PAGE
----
Injured climber rescued after freezing night on glacier

A view from a rescue helicopter during the Boys Glacier operation. Photo: Maritime NZ
A view from a rescue helicopter during the Boys Glacier operation. Photo: Maritime NZ
An injured climber has been plucked to safety after spending a cold night in saturated gear at the top of a glacier in Aoraki/Mount Cook National Park.

The solo climber, a man in his early 30s, called police on 111 to say he had been injured in a fall on Boys Glacier after activating his personal locator beacon at 5.45pm yesterday.

Maritime NZ senior search and rescue officer Keith Allen said the rescuers were unable to launch a helicopter operation until this morning because of poor weather and low visibility.

When rescuers found the stricken climber in steep terrain at 6000 feet altitude they had to rope together and traverse to his camp to extract him from a dangerous location which was in a potential avalanche path.

The climber's shelter "had been compromised during the night and he and his all of belongings had become completely saturated."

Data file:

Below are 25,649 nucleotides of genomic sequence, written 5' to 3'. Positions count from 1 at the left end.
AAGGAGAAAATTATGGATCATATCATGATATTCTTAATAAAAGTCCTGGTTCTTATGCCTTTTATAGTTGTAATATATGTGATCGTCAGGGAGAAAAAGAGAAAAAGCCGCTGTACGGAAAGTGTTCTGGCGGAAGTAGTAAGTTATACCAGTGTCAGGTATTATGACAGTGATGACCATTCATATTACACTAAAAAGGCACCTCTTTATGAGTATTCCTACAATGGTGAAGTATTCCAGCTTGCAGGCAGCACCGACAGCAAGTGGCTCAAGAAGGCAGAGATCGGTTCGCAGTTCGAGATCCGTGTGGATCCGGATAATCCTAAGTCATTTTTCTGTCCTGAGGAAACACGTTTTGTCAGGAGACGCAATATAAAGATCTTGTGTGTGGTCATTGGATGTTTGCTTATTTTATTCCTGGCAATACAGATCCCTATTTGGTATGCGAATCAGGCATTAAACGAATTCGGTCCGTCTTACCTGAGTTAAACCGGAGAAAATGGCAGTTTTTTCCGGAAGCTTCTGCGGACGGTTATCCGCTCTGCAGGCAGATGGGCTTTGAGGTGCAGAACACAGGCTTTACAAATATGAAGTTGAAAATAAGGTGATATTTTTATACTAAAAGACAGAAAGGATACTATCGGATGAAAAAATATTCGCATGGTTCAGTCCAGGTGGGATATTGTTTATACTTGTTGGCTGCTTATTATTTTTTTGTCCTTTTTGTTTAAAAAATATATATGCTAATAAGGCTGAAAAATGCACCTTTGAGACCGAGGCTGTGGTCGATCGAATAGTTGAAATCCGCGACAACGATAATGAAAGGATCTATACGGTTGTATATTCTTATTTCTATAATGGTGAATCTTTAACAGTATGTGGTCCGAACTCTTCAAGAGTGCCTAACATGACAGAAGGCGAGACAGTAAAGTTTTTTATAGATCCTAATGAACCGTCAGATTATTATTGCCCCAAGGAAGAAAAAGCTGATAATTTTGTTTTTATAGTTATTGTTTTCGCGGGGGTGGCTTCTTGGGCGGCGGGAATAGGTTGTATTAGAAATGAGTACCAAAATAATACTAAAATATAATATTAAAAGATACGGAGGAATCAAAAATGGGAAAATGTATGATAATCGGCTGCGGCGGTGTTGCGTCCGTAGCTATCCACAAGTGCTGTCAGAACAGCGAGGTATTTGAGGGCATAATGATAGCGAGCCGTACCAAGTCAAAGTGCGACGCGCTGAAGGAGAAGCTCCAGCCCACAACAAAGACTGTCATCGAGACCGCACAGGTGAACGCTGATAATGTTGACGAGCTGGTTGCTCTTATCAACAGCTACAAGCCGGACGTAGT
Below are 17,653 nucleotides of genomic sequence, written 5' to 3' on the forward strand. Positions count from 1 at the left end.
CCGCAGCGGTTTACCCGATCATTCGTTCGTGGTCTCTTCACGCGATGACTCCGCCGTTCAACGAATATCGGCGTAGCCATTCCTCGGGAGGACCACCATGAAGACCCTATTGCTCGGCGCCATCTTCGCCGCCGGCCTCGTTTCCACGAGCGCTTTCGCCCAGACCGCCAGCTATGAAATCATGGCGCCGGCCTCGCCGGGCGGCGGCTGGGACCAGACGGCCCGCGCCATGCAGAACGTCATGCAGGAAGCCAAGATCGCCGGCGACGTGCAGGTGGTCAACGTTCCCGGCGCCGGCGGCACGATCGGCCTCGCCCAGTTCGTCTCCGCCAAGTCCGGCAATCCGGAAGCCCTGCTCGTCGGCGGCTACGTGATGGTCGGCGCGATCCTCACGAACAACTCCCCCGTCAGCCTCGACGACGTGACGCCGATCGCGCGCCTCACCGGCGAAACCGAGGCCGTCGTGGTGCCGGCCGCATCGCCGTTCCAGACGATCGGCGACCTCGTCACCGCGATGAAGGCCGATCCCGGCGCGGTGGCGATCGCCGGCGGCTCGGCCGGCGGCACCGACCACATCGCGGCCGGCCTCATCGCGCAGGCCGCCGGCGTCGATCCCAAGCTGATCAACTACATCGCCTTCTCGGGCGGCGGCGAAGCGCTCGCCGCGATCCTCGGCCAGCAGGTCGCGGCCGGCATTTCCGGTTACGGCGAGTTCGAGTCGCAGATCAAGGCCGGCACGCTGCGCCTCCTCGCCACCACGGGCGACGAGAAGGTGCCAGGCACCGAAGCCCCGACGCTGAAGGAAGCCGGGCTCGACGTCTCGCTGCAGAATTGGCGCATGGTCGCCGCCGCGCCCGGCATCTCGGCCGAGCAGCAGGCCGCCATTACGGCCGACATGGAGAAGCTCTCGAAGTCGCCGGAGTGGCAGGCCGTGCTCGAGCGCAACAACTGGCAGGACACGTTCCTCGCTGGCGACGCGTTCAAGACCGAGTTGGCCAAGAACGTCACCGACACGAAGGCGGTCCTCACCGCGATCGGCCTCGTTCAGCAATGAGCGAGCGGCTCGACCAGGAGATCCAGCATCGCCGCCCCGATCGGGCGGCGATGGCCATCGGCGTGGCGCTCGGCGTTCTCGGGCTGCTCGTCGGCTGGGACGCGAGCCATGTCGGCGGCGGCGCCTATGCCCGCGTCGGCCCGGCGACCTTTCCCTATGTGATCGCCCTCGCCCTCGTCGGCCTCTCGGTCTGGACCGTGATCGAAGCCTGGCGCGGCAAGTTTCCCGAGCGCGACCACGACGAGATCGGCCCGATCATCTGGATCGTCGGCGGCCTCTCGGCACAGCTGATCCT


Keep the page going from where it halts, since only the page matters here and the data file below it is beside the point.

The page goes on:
The man was "rewarmed" and assessed by the search and rescue team and had no significant injuries.

The rescue was a joint effort involving Maritime NZ and the Department of Conservation (Doc) Aoraki/Mount Cook Search and Rescue Team.

"[We] called the Doc SAR Team for their local knowledge and expertise," Mr Allen said.

"They were concerned for the climber’s welfare in the cold overnight, with hypothermia and frost bite real risks but determined a helicopter operation could not be launched until morning.

"Working with the DOC specialist alpine rescue team and The Helicopter Line overnight and into the morning, we were able to coordinate the team to the climber’s location Friday morning.

"Weather complicated the operation with low cloud hanging around below the climber, who was at about 6000 feet altitude."

Doc search and rescue project lead Scotty Barrier said the climber did the right thing by using the Doc intentions system at the visitor centre.

"The weather was challenging, and this incident is a reminder for people venturing into unforgiving terrain in the mountains in winter that the environment and weather need the utmost respect."

Maritime NZ Rescue Coordination Centre said anyone with a personal locator beacon should register it so search and rescue officers can contact them or their next of kin if it sends emergency signals.

For information on how to register and a PLB, visit